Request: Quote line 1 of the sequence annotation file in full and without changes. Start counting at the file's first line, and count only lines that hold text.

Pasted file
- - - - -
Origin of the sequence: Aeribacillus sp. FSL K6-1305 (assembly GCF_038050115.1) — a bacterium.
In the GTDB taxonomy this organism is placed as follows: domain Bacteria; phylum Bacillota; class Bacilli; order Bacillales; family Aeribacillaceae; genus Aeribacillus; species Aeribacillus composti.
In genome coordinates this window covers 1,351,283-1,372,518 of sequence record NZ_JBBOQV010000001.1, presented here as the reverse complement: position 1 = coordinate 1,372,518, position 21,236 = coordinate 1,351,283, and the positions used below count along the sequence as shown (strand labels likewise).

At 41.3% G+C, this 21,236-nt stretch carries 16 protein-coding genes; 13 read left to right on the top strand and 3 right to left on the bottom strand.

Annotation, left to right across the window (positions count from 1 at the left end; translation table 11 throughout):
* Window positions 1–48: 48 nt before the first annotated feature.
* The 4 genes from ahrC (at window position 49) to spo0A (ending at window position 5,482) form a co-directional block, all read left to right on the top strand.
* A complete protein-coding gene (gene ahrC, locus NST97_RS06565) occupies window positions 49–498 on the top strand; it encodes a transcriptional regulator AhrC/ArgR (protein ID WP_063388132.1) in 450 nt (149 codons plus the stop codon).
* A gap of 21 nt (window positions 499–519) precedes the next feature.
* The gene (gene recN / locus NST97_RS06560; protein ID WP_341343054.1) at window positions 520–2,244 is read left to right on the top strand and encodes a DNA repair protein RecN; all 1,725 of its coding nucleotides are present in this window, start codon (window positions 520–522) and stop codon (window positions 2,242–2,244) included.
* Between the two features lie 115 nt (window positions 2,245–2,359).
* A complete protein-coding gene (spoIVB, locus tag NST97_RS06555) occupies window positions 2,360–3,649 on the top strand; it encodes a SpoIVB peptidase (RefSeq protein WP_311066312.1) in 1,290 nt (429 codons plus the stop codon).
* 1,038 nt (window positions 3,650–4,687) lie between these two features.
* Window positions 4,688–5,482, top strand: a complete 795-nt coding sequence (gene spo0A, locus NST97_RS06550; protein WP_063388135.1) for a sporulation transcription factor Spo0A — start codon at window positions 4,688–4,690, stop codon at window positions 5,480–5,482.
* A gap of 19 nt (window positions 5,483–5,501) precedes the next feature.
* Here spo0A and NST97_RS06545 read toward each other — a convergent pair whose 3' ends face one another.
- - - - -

Origin of the sequence: Aeribacillus sp. FSL K6-1305 (assembly GCF_038050115.1) — a bacterium.